Students are confident, although understandably nervous, about their next steps. They are also sad to be leaving your school. Many students stay in contact for many years after leaving you, and these are the students you rightly celebrate on your display board.

Some of your current students look at the display board as an inspiration for their own future. ? While you ensure that all students have a formal next step, you are not currently monitoring whether they sustain this destination. You identify that this information would give you a better understanding of students' longer term success.

• You are rightly proud of the opportunities that you give students to give their opinions about the school. For example, opportunities over the lunchbreaks have been created directly because of students' requests. We discussed how you are continuing to ensure that all students' communicative skills are being developed, especially those who are in the early stages of developing signing.

Most notably, we heard how you are continuing to develop staff skills in using different forms of sign language to support those who are new to the school. Next steps for the school Leaders and those responsible for governance should ensure that: ? the most able, and those who are ready to achieve more, are supported in lessons to deepen their knowledge and develop skills, and consequently receive access to higher level qualifications and vocational opportunities, where appropriate ? assessment and monitoring systems are further embedded and refined, including keeping track of all students' longer term success after they leave you, and formally recording the impact of the quality assurance work that goes on. In these ways, leaders and governors can evaluate their effectiveness more routinely, and staff can use this information to intervene even more precisely.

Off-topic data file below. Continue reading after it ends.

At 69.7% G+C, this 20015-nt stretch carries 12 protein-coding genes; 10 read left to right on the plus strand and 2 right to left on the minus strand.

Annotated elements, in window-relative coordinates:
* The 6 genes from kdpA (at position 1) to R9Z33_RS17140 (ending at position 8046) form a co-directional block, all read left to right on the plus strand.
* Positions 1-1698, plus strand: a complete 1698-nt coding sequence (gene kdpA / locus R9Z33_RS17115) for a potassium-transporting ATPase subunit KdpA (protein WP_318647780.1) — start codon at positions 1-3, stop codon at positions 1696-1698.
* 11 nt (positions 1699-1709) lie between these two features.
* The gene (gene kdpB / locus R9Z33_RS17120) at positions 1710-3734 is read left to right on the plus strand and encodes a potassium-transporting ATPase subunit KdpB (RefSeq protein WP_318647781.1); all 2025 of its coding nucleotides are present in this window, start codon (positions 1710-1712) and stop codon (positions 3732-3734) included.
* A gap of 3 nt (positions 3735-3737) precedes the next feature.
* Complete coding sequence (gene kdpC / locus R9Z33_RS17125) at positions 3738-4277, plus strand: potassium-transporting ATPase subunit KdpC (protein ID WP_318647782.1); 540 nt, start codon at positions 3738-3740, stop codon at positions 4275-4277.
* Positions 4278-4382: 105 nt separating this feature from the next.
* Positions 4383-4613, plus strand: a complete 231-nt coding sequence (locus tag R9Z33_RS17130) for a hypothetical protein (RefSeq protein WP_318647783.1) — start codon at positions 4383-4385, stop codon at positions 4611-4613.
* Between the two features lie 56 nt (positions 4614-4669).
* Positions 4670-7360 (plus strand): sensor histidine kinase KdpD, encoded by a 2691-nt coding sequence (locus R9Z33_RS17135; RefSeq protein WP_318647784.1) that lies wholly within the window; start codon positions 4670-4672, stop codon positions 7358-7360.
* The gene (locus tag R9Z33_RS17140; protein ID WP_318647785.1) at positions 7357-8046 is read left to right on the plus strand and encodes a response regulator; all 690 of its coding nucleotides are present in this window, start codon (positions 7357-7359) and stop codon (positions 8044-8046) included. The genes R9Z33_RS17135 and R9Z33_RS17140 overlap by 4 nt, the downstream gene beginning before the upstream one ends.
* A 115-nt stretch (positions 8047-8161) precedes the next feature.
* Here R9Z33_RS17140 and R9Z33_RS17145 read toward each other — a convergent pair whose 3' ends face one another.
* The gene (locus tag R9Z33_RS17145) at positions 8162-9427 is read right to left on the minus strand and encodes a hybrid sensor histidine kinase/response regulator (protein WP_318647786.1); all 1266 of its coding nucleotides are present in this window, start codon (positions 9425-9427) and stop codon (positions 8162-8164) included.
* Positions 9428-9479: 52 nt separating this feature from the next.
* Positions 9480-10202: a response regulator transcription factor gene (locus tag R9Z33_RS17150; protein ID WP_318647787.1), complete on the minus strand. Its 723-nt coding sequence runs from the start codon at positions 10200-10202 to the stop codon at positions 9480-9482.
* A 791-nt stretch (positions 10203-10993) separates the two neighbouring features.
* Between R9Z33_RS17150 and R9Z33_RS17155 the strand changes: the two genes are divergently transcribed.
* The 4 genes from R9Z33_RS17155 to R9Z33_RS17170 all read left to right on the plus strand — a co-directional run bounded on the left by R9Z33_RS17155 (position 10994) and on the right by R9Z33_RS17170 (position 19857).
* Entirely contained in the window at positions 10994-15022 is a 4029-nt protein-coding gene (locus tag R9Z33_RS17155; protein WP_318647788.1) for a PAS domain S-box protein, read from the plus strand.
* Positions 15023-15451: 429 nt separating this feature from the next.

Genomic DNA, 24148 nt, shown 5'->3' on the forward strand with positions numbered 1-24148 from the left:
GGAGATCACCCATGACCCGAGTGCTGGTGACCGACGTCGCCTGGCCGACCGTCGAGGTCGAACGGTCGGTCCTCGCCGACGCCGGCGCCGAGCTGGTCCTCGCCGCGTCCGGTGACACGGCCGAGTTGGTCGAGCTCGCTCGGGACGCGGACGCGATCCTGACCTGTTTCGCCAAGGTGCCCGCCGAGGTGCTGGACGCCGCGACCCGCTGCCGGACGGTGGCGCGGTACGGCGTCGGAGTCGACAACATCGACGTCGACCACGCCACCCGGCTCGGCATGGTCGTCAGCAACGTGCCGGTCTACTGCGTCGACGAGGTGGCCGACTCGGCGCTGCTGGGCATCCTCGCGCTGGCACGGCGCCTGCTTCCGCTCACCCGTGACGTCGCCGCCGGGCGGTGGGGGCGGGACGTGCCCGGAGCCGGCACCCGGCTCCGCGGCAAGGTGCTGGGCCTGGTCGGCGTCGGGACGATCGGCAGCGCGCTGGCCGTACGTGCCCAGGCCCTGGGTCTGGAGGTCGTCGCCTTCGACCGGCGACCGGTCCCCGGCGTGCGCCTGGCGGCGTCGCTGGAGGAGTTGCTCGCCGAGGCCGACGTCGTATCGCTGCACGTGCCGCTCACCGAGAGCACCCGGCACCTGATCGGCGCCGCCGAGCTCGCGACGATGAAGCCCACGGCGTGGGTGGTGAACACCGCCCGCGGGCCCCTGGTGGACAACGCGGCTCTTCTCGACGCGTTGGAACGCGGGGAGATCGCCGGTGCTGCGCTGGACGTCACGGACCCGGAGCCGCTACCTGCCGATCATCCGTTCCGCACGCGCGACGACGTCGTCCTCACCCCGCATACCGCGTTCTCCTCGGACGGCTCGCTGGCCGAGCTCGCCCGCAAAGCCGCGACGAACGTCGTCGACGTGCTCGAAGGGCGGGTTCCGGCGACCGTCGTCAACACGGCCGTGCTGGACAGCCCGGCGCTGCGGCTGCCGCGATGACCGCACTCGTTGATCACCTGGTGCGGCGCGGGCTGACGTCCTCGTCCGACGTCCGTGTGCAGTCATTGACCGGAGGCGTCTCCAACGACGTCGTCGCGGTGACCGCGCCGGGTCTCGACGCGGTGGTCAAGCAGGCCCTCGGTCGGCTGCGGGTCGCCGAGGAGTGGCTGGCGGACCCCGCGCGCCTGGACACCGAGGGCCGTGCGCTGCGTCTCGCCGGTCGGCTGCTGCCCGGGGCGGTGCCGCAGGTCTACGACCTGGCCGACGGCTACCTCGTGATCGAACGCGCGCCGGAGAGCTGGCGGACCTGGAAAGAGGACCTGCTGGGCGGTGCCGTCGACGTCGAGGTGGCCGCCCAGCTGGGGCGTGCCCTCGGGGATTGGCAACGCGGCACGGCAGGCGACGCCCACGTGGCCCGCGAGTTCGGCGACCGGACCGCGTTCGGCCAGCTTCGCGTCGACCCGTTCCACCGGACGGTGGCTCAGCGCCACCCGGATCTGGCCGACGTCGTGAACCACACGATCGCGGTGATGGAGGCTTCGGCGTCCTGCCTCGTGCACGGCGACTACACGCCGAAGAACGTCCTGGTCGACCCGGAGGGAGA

I am copying this letter to the chair of the governing body, the regional schools commissioner and the director of children's services for Southend-on-Sea. This letter will be published on the Ofsted website. Yours sincerely Kim Pigram Her Majesty's Inspector Information about the inspection During the inspection, we spoke with you, the deputy headteacher, the chair of the governing body and a representative from the local authority.

We met a healthcare professional and a dance therapist, and spoke to a number of staff. We visited classrooms and undertook a scrutiny of students' work while we were in some of those lessons. We spoke with students throughout the day, and met with a small group of students formally.

We took account of the free-text messages on Ofsted's online questionnaire from four parents, as well as 32 staff responses. We spoke to several parents on the telephone and looked at the school's own surveys of parents and carers. We also reviewed an array of school documentation, including information related to safeguarding and students' progress.